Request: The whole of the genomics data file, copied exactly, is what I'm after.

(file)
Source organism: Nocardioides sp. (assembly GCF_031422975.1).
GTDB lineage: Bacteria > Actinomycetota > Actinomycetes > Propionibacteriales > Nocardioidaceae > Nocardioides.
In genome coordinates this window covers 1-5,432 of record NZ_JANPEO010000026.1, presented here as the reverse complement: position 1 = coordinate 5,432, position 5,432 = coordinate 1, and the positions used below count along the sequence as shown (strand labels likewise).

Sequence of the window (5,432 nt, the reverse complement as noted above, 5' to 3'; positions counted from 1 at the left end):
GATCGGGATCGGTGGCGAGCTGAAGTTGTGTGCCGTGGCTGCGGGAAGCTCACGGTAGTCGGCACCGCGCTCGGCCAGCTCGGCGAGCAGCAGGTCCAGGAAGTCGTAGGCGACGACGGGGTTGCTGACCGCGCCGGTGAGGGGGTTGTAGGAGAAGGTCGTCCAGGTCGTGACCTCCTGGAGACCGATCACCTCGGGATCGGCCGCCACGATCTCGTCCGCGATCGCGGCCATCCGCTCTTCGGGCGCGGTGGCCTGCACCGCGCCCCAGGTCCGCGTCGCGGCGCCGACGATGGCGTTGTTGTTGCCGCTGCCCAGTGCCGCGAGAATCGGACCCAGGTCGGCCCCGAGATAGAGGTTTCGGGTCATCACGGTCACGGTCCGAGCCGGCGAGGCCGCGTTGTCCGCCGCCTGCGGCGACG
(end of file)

Source organism: Nocardioides sp. (assembly GCF_031422975.1).
GTDB lineage: Bacteria > Actinomycetota > Actinomycetes > Propionibacteriales > Nocardioidaceae > Nocardioides.
In genome coordinates this window covers 1-5,432 of record NZ_JANPEO010000026.1, presented here as the reverse complement: position 1 = coordinate 5,432, position 5,432 = coordinate 1, and the positions used below count along the sequence as shown (strand labels likewise).

Sequence of the window (5,432 nt, the reverse complement as noted above, 5' to 3'; positions counted from 1 at the left end):
GATCGGGATCGGTGGCGAGCTGAAGTTGTGTGCCGTGGCTGCGGGAAGCTCACGGTAGTCGGCACCGCGCTCGGCCAGCTCGGCGAGCAGCAGGTCCAGGAAGTCGTAGGCGACGACGGGGTTGCTGACCGCGCCGGTGAGGGGGTTGTAGGAGAAGGTCGTCCAGGTCGTGACCTCCTGGAGACCGATCACCTCGGGATCGGCCGCCACGATCTCGTCCGCGATCGCGGCCATCCGCTCTTCGGGCGCGGTGGCCTGCACCGCGCCCCAGGTCCGCGTCGCGGCGCCGACGATGGCGTTGTTGTTGCCGCTGCCCAGTGCCGCGAGAATCGGACCCAGGTCGGCCCCGAGATAGAGGTTTCGGGTCATCACGGTCACGGTCCGAGCCGGCGAGGCCGCGTTGTCCGCCGCCTGCGGCGACG